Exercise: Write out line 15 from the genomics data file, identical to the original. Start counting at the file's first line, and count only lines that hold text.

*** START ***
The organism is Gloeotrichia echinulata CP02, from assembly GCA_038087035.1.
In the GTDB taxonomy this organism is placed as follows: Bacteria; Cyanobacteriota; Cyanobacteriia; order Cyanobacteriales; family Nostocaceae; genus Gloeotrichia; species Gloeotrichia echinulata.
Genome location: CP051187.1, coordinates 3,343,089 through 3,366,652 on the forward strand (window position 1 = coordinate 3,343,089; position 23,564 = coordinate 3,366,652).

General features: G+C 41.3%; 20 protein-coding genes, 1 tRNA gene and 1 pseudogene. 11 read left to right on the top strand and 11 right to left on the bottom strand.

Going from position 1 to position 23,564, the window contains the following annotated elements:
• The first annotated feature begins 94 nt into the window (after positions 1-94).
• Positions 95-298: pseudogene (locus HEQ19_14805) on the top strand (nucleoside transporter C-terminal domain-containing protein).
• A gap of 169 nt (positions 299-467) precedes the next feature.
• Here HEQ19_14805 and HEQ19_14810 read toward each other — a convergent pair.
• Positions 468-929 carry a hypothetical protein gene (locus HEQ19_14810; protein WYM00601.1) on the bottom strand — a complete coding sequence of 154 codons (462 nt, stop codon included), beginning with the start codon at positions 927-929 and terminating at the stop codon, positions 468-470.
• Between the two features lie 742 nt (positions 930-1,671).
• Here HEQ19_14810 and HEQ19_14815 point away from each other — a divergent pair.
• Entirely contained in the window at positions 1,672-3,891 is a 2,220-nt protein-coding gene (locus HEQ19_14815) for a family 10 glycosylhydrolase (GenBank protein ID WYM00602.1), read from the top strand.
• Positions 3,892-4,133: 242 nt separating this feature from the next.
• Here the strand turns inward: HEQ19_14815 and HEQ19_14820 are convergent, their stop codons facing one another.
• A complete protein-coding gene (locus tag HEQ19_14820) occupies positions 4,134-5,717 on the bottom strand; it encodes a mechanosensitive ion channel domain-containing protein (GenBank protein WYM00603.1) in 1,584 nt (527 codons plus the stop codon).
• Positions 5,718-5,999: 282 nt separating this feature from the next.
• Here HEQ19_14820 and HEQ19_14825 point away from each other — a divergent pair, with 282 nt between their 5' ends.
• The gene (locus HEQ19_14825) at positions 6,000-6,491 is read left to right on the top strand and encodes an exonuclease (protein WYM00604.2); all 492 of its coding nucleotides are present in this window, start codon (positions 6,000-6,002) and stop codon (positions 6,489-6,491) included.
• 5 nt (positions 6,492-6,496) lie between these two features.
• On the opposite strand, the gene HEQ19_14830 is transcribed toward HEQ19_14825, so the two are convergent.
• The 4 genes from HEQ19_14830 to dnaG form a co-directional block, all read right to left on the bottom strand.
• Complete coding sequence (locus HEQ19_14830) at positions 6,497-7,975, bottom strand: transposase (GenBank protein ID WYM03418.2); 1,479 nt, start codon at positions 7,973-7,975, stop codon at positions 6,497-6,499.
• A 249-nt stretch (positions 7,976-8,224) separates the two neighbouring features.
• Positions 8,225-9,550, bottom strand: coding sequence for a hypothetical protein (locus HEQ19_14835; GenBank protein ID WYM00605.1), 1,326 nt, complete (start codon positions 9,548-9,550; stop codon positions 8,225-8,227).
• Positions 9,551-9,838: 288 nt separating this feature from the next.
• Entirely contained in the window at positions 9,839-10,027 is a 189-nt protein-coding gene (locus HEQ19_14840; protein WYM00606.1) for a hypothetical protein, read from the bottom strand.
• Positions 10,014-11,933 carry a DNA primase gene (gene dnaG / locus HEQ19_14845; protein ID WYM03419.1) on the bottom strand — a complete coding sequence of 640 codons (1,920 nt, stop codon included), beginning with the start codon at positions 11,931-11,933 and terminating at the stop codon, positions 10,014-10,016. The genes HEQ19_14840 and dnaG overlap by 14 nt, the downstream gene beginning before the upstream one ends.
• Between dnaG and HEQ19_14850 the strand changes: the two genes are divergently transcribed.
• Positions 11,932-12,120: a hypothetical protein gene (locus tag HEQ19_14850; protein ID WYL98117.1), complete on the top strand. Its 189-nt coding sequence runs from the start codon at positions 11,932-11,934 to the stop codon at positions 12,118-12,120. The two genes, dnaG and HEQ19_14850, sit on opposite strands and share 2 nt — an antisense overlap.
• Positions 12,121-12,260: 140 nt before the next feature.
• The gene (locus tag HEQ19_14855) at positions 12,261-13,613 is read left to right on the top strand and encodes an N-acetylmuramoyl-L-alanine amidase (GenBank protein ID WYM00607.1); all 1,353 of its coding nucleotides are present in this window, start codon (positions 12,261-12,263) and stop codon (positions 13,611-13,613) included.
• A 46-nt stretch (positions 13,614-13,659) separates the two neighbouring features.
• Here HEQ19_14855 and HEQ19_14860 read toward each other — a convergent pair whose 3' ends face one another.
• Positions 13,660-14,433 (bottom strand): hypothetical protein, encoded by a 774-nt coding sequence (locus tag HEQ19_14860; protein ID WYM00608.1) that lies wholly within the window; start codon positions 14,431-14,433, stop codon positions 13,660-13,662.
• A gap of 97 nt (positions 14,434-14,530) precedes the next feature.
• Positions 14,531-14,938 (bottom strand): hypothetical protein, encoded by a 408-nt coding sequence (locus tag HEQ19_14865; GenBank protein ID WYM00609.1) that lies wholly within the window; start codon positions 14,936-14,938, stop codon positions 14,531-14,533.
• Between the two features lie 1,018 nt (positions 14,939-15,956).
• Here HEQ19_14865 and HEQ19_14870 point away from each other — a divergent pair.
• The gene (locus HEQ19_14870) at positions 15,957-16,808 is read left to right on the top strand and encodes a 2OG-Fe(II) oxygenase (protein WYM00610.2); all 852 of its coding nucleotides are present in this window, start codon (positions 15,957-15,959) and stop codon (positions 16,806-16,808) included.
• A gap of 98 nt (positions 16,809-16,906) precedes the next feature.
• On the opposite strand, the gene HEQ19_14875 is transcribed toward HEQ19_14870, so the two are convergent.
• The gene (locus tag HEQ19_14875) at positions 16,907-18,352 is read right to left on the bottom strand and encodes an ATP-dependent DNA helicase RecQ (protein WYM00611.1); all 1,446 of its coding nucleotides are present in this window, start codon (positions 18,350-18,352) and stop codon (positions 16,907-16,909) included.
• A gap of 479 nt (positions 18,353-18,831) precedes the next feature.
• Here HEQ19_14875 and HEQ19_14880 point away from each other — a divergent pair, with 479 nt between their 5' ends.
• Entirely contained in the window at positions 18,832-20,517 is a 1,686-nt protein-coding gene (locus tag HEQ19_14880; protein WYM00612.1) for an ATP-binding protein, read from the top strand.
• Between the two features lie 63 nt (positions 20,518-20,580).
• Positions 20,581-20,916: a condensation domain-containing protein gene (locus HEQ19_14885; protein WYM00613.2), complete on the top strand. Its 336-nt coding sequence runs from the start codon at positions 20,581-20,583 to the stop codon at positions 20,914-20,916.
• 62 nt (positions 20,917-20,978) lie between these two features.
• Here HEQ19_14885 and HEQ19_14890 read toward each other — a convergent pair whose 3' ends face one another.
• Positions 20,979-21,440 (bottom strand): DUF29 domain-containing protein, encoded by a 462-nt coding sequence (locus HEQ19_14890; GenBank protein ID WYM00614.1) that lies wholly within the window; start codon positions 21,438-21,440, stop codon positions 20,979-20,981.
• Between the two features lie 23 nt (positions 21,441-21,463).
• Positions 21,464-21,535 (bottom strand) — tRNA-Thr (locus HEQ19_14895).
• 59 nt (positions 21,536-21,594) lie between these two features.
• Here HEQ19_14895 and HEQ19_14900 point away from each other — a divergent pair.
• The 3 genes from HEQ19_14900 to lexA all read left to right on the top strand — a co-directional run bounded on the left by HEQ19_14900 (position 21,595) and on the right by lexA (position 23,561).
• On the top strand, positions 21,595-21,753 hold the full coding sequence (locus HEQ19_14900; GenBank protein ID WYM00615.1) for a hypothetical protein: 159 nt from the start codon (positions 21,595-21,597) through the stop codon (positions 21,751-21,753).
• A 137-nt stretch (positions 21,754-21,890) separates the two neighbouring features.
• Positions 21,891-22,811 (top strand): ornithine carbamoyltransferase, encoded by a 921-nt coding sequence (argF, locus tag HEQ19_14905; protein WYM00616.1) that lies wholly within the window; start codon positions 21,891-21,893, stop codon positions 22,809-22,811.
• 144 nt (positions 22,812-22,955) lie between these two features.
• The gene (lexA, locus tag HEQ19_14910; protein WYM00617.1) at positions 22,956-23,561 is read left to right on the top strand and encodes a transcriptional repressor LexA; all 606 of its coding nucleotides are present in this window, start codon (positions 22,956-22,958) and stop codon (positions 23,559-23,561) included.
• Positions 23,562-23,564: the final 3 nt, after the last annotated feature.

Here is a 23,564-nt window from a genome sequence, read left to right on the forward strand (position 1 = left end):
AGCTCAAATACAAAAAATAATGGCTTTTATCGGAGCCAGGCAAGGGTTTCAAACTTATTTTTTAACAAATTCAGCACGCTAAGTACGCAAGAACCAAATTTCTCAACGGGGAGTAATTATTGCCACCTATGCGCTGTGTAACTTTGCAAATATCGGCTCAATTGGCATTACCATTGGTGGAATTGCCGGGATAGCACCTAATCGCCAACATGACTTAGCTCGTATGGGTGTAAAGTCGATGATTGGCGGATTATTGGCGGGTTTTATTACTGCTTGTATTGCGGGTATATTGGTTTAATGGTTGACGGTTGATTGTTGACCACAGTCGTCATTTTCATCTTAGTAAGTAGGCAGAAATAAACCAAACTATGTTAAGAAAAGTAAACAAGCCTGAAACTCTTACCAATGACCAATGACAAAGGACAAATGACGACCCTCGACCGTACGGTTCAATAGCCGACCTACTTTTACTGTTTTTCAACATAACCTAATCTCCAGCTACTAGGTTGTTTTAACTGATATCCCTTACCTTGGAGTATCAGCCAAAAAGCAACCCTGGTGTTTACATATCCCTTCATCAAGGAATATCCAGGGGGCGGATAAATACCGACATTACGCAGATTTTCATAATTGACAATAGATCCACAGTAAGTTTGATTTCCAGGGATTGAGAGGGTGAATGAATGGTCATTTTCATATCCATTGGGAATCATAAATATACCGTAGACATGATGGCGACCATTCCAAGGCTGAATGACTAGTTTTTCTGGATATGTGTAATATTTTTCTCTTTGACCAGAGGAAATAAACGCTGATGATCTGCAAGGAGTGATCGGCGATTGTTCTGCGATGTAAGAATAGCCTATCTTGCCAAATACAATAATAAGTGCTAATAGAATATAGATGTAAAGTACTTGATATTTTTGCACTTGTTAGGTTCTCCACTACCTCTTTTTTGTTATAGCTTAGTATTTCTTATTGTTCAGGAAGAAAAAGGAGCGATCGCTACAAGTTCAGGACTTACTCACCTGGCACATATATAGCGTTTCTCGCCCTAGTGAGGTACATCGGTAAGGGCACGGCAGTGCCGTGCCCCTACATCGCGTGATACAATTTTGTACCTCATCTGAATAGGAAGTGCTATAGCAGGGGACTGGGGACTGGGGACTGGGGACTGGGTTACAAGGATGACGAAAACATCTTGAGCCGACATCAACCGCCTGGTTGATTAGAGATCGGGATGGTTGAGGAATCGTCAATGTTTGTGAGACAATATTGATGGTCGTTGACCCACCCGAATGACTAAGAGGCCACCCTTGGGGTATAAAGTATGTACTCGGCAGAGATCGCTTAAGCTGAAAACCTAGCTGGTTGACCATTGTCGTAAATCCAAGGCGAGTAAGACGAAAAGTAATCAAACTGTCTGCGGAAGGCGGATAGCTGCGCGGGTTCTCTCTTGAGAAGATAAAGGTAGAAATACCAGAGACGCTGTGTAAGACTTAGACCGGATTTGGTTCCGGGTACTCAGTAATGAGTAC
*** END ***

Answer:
• Here the strand turns inward: HEQ19_14815 and HEQ19_14820 are convergent, their stop codons facing one another.